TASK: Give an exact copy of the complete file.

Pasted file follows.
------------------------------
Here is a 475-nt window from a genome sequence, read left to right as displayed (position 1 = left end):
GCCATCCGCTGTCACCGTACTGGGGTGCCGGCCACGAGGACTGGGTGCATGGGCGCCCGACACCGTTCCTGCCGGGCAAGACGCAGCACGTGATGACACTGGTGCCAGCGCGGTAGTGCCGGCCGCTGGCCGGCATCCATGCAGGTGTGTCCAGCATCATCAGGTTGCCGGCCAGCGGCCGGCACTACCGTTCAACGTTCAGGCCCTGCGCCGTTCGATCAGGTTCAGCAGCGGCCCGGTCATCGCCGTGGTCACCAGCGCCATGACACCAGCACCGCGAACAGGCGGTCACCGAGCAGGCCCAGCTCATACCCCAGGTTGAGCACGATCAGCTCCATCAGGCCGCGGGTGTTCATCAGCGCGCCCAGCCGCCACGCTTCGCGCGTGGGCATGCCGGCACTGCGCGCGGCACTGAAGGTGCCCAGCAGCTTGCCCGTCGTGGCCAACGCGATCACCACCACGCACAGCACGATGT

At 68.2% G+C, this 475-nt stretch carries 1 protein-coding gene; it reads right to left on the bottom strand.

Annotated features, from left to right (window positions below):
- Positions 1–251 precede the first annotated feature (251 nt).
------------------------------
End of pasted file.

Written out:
Here is a 475-nt window from a genome sequence, read left to right as displayed (position 1 = left end):
GCCATCCGCTGTCACCGTACTGGGGTGCCGGCCACGAGGACTGGGTGCATGGGCGCCCGACACCGTTCCTGCCGGGCAAGACGCAGCACGTGATGACACTGGTGCCAGCGCGGTAGTGCCGGCCGCTGGCCGGCATCCATGCAGGTGTGTCCAGCATCATCAGGTTGCCGGCCAGCGGCCGGCACTACCGTTCAACGTTCAGGCCCTGCGCCGTTCGATCAGGTTCAGCAGCGGCCCGGTCATCGCCGTGGTCACCAGCGCCATGACACCAGCACCGCGAACAGGCGGTCACCGAGCAGGCCCAGCTCATACCCCAGGTTGAGCACGATCAGCTCCATCAGGCCGCGGGTGTTCATCAGCGCGCCCAGCCGCCACGCTTCGCGCGTGGGCATGCCGGCACTGCGCGCGGCACTGAAGGTGCCCAGCAGCTTGCCCGTCGTGGCCAACGCGATCACCACCACGCACAGCACGATGT

At 68.2% G+C, this 475-nt stretch carries 1 protein-coding gene; it reads right to left on the bottom strand.

Annotated features, from left to right (window positions below):
- Positions 1–251 precede the first annotated feature (251 nt).